The Elections to Watch in 2017
CBS – Though 2017 is shaping up to be a tumultuous year in the world of American politics, the attention has all been focused on Washington, not on the campaign trail.
But despite the lack of either a presidential race or midterm elections, 2017 is not completely devoid of elections — and in fact, there are a handful of important ones on the calendar this year.
From dozens of mayoral races in major cities across the country, to two bellwether gubernatorial races — including one in Washington’s backyard — there will be multiple opportunities for electoral drama this year. And as the country heads toward what are certain to be combative midterm elections in 2018, these 2017 races will provide a rare window into the political fortunes of President Donald Trump in the first year of his term.
The Destruction of Hillary Clinton
the Guardian – Many books have been written about the way racial differences among feminists both divided and pushed feminist thinking and practice forward over the past several decades. In the 2016 election, however, it was not race but generation that was the dynamic factor among left-leaning women. Women like me, who experienced many cultural battles in the “gender wars” firsthand – from the first scornful comments that journalists had heaped on “women’s libbers”, to the public shaming of Anita Hill, to the renewed threats to bodily rights that we thought we had won decades earlier – brought to the 2016 campaign a personal knowledge of the fragility of feminist accomplishments and an identification with Hillary that was deeper and longer than any current headlines.
Union: Trump Plan Takes ‘cleaver’ to Public Schools
Detroit News – President Donald Trump’s proposed budget, which includes cuts to public education, misses the mark by a long shot, according to the American Federation of Teachers.
“This budget takes a meat cleaver to public education,” said AFT president Randi Weingarten during a phone press conference Thursday. “These are the biggest cuts to the education budget we can recall — even during times of great fiscal stress. Only someone who doesn’t know what public schools do and what kids need would contemplate or countenance these kinds of cuts.”
She said the budget also includes both “backdoor and front-door voucher programs that further the Trump administration’s ideological crusade against public education.”
She continued, saying “The Title I ‘portability’ included is a backdoor voucher scheme that was expressly rejected in the recently enacted bipartisan federal education law.”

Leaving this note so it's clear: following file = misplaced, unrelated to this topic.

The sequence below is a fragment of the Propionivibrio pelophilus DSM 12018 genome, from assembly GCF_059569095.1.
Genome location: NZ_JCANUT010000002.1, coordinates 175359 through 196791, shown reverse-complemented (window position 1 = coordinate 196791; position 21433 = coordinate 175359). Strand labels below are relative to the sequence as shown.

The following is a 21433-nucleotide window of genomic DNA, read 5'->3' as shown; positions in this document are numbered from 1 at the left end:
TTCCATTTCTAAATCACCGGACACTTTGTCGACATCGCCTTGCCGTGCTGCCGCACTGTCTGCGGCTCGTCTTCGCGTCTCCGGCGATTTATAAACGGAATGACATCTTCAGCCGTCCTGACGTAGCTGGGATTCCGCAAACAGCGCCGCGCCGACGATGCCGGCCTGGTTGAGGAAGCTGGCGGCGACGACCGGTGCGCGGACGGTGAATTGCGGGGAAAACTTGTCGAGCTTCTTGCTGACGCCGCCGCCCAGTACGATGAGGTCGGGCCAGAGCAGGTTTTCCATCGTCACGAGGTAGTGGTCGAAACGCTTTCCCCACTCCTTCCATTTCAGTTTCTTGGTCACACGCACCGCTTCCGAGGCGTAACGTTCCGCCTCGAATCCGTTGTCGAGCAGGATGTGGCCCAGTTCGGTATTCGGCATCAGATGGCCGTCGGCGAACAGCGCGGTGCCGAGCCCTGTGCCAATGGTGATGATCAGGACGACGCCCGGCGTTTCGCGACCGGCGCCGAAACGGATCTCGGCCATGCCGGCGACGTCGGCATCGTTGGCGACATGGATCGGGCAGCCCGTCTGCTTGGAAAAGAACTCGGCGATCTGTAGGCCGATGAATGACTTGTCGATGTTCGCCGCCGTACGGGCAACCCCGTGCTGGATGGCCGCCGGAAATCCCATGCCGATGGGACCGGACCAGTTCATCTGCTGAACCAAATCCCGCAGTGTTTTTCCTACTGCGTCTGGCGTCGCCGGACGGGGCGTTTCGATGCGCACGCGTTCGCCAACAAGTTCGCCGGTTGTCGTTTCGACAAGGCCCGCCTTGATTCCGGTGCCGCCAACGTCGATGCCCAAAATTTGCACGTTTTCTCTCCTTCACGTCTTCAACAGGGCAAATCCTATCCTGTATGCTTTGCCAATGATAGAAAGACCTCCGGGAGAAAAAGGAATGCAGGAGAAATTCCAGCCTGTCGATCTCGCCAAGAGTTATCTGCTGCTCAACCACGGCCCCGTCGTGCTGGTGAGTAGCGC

The budget for the U.S. Department of Education, in part, eliminates or reduces more than 20 categorical programs that it claims do not address national needs, or duplicates other programs, or “are more appropriately supported with state, local, or private funds, including Striving Readers, Teacher Quality Partnership, Impact Aid Support Payments for Federal Property, and International Education programs.”
But it also claims to add millions to education.
The budget said it increases investments in public and private schools of choice by $1.4 billion compared to the 2017 level, ramping up to an annual total of $20 billion, and an estimated $100 billion including matching state and local funds. This additional investment in 2018 includes a $168 million increase for charter schools and $250 million for a “new private schools of choice” program.
The Case For Immigration
Vox – George Washington set in motion a strategy so radical that it made this country the wealthiest and strongest on Earth — it made America great.
He embraced a vision for an open America that could almost be read today as a form of deep idealism or altruism. “America is open to receive not only the opulent and respectable stranger, but the oppressed and persecuted of all nations and religions,” he told newly arrived Irishmen in 1783. He assured them they’d be “welcome to a participation of all our rights and privileges, if by decency and propriety of conduct they appear to merit the enjoyment.”
But Washington’s vision wasn’t primarily about charity or helping others. It was about building the kind of country that he wanted the United States to become. Greatness would require great people. America would need more than it had.